“In the beginning, God created the heavens and the earth…” I knew an English teacher once who had a poster in her classroom of the opening lines of famous novels diagrammed grammatically. I was thinking of that poster while studying this passage, because “In the beginning, God created the heavens and the earth” might be one of the most gripping opening lines of all literature, and I think an attentiveness to the formal elements of this opening sentence provides a basis for several key theological affirmations.
The first theological affirmation is that God is the subject of this sentence– and the central character of the narrative. The text is not concerned with questions of how creation came into being as much as it is concerned with who brought creation into being. The text prompts us to ask: Who is God? Who is God in relation to the cosmos? Who are we in relation to God and the cosmos?
“In the beginning,” a temporal phrase (speaking of time), relates to the action of the sentence, which is God and God’s creative work. Traditional Jewish translation has rendered this phrase as: “When God began creating the heavens and the earth…” The account here in Genesis does not intend to relate the “absolute beginning,” whatever that might mean; I guess there wasn’t one, because God had no beginning. The Genesis account means to relate the beginning of God’s creative work, the beginning of the world. Relating this line as “When God began to create the heavens and the earth” avoids giving the impression that Genesis is talking about the absolute beginning of time and space. The account doesn’t pretend to know what God was doing before the beginning of the world; rather it focuses on God first, and God’s creative work bringing creation into existence.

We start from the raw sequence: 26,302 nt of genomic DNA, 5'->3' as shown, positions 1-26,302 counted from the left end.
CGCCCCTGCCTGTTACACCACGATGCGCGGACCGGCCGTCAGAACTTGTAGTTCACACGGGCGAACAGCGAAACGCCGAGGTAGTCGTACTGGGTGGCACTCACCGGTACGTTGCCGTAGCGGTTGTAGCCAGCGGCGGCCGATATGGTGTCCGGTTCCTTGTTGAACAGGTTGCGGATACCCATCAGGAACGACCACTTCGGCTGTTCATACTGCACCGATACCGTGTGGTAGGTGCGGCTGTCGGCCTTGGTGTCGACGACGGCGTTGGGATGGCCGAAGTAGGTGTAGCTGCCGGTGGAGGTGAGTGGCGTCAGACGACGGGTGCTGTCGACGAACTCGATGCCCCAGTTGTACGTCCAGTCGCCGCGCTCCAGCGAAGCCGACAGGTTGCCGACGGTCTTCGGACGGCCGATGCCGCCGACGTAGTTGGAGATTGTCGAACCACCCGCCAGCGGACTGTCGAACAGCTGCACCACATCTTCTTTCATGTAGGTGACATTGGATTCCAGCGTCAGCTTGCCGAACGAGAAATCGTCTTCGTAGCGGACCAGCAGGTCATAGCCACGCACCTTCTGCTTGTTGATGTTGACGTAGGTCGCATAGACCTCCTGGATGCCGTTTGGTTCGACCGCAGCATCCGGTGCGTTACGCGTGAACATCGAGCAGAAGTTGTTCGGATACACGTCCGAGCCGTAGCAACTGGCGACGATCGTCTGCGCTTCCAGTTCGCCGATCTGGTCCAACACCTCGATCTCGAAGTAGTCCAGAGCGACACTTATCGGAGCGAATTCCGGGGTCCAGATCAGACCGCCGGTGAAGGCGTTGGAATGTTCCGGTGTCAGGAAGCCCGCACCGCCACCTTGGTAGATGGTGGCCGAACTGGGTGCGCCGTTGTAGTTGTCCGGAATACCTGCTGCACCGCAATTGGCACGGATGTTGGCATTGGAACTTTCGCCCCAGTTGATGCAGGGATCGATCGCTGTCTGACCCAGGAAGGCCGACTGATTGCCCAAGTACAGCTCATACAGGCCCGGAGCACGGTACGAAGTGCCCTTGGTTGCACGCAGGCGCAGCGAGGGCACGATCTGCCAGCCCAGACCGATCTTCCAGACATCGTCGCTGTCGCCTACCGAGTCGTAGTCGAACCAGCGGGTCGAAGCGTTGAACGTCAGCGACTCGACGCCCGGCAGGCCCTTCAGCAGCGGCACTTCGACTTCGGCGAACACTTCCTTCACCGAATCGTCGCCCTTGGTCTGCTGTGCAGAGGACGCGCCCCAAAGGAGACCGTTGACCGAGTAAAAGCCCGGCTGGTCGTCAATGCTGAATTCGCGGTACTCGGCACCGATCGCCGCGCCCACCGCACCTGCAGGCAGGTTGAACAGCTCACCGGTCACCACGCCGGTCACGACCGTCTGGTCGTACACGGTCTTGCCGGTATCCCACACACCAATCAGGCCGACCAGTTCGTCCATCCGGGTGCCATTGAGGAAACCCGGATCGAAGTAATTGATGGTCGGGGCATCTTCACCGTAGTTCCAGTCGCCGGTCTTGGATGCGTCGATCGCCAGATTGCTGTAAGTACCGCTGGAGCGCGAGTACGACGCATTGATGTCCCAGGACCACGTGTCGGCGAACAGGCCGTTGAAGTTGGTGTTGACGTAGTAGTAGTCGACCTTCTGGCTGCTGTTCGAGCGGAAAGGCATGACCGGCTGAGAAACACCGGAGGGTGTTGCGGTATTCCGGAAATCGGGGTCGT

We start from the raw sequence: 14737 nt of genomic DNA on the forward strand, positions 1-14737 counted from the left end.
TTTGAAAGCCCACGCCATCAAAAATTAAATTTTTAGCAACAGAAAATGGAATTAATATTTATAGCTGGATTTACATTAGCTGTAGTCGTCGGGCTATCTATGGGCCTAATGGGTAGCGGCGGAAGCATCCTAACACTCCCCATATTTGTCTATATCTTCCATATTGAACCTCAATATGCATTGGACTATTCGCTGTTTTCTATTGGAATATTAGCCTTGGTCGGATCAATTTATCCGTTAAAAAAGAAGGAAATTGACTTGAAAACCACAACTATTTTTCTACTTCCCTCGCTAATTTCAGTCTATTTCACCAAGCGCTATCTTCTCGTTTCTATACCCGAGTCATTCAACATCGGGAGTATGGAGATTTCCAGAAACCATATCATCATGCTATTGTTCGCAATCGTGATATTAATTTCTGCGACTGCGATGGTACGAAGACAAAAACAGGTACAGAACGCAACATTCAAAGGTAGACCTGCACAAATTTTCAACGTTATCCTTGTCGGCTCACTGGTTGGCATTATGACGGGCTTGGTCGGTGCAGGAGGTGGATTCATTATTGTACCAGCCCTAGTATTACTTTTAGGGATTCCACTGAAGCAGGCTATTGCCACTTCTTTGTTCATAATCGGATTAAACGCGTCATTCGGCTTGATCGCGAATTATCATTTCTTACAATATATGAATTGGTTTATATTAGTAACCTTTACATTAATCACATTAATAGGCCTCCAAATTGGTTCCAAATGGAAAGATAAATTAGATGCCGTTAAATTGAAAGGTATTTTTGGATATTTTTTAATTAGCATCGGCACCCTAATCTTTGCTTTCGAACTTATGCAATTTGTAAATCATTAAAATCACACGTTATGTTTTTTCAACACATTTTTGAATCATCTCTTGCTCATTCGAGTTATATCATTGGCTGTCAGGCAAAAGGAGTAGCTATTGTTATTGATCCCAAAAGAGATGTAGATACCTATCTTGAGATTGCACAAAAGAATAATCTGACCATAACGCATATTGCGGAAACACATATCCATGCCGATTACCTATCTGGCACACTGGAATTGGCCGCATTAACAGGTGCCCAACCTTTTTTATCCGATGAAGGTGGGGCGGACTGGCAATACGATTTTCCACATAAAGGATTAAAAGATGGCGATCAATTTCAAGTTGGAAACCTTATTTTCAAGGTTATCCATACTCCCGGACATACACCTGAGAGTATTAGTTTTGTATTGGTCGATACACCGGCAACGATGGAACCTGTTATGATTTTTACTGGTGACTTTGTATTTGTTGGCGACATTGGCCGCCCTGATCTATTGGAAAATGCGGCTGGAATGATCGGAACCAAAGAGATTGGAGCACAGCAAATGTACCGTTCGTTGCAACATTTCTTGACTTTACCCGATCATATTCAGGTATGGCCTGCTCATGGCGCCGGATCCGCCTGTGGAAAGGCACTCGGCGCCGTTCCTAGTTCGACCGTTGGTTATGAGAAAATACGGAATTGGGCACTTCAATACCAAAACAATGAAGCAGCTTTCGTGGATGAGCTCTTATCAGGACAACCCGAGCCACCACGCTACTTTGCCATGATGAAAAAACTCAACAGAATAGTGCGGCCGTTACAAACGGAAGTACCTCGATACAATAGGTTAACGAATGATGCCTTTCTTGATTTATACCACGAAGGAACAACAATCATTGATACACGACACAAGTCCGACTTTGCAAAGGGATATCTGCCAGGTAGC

The second theological affirmation we might make from the structure of this opening sentence is the importance of those relationships between Creator and creation. The opening lines of Genesis might even be rendered with the simplified subject-verb-object “the creator created the creature(s).” Of first importance is the subject (Creator), and the successive action (created) and object (creature) are all bound in relation to the subject. What did the Creator do? God created. What did the Creator create? God created the heavens and the earth. The action of creating involves two parties, and makes it impossible to speak of the Creator without the creation, or the creation without the creator. Walter Brueggemann notes, “The term ‘create’ asserts distance and belonging to. It is affirmed that the world has distance from God and a life of its own. At the same time, it is confessed that the world belongs to God and has no life without reference to God.” 
Questions of “Who?” always revolve around relationships. Whenever you’re introducing someone for the first time, I bet you mention their relationship to you: spouse, friend, coworker, relative… The same thing is happening as God is first introduced into the narrative. Who is God? The One who has no beginning, the One who is the source of all light, the One who brings order to the chaos, the One who created the heavens and the earth. This is not just any creation account about just any god; this is the account of a particular God who is forming a particular cosmos– our God forming our cosmos. This is the account of the God who creates, who saves, who is with us even now making all things new. The Creator and creation are bound together; creation comes from the mind and heart and work of God. God wills creation into being and when it goes astray, God is committed to getting it back.